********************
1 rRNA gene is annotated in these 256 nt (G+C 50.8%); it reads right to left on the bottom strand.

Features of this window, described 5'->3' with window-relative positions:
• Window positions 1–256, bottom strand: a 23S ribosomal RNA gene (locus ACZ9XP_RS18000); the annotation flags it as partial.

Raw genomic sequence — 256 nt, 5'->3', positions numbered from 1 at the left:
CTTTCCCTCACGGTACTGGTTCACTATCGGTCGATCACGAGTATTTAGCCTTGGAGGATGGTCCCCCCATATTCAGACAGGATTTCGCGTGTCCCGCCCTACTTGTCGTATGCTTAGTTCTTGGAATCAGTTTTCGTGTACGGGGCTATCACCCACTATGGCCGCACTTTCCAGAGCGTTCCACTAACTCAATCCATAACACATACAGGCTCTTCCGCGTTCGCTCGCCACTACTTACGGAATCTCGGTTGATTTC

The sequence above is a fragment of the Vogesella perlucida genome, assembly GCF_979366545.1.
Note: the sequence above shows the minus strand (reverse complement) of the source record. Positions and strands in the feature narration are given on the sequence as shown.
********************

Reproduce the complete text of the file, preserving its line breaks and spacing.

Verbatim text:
1 rRNA gene is annotated in these 256 nt (G+C 50.8%); it reads right to left on the bottom strand.

Features of this window, described 5'->3' with window-relative positions:
• Window positions 1–256, bottom strand: a 23S ribosomal RNA gene (locus ACZ9XP_RS18000); the annotation flags it as partial.

Raw genomic sequence — 256 nt, 5'->3', positions numbered from 1 at the left:
CTTTCCCTCACGGTACTGGTTCACTATCGGTCGATCACGAGTATTTAGCCTTGGAGGATGGTCCCCCCATATTCAGACAGGATTTCGCGTGTCCCGCCCTACTTGTCGTATGCTTAGTTCTTGGAATCAGTTTTCGTGTACGGGGCTATCACCCACTATGGCCGCACTTTCCAGAGCGTTCCACTAACTCAATCCATAACACATACAGGCTCTTCCGCGTTCGCTCGCCACTACTTACGGAATCTCGGTTGATTTC

The sequence above is a fragment of the Vogesella perlucida genome, assembly GCF_979366545.1.
Note: the sequence above shows the minus strand (reverse complement) of the source record. Positions and strands in the feature narration are given on the sequence as shown.